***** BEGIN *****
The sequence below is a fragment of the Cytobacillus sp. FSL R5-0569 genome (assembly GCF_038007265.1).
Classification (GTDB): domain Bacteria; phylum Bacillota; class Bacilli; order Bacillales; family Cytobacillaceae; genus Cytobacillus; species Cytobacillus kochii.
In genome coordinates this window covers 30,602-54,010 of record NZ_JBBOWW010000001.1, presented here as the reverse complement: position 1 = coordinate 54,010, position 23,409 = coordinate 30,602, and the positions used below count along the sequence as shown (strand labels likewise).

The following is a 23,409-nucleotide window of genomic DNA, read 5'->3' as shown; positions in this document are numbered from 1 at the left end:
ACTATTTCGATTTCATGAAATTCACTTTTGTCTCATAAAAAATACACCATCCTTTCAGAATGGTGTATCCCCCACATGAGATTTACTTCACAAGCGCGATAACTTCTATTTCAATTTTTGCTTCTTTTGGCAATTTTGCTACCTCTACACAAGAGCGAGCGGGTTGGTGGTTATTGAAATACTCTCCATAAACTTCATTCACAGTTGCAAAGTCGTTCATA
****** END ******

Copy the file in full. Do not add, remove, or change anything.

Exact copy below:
The sequence below is a fragment of the Cytobacillus sp. FSL R5-0569 genome (assembly GCF_038007265.1).
Classification (GTDB): domain Bacteria; phylum Bacillota; class Bacilli; order Bacillales; family Cytobacillaceae; genus Cytobacillus; species Cytobacillus kochii.
In genome coordinates this window covers 30,602-54,010 of record NZ_JBBOWW010000001.1, presented here as the reverse complement: position 1 = coordinate 54,010, position 23,409 = coordinate 30,602, and the positions used below count along the sequence as shown (strand labels likewise).

The following is a 23,409-nucleotide window of genomic DNA, read 5'->3' as shown; positions in this document are numbered from 1 at the left end:
ACTATTTCGATTTCATGAAATTCACTTTTGTCTCATAAAAAATACACCATCCTTTCAGAATGGTGTATCCCCCACATGAGATTTACTTCACAAGCGCGATAACTTCTATTTCAATTTTTGCTTCTTTTGGCAATTTTGCTACCTCTACACAAGAGCGAGCGGGTTGGTGGTTATTGAAATACTCTCCATAAACTTCATTCACAGTTGCAAAGTCGTTCATA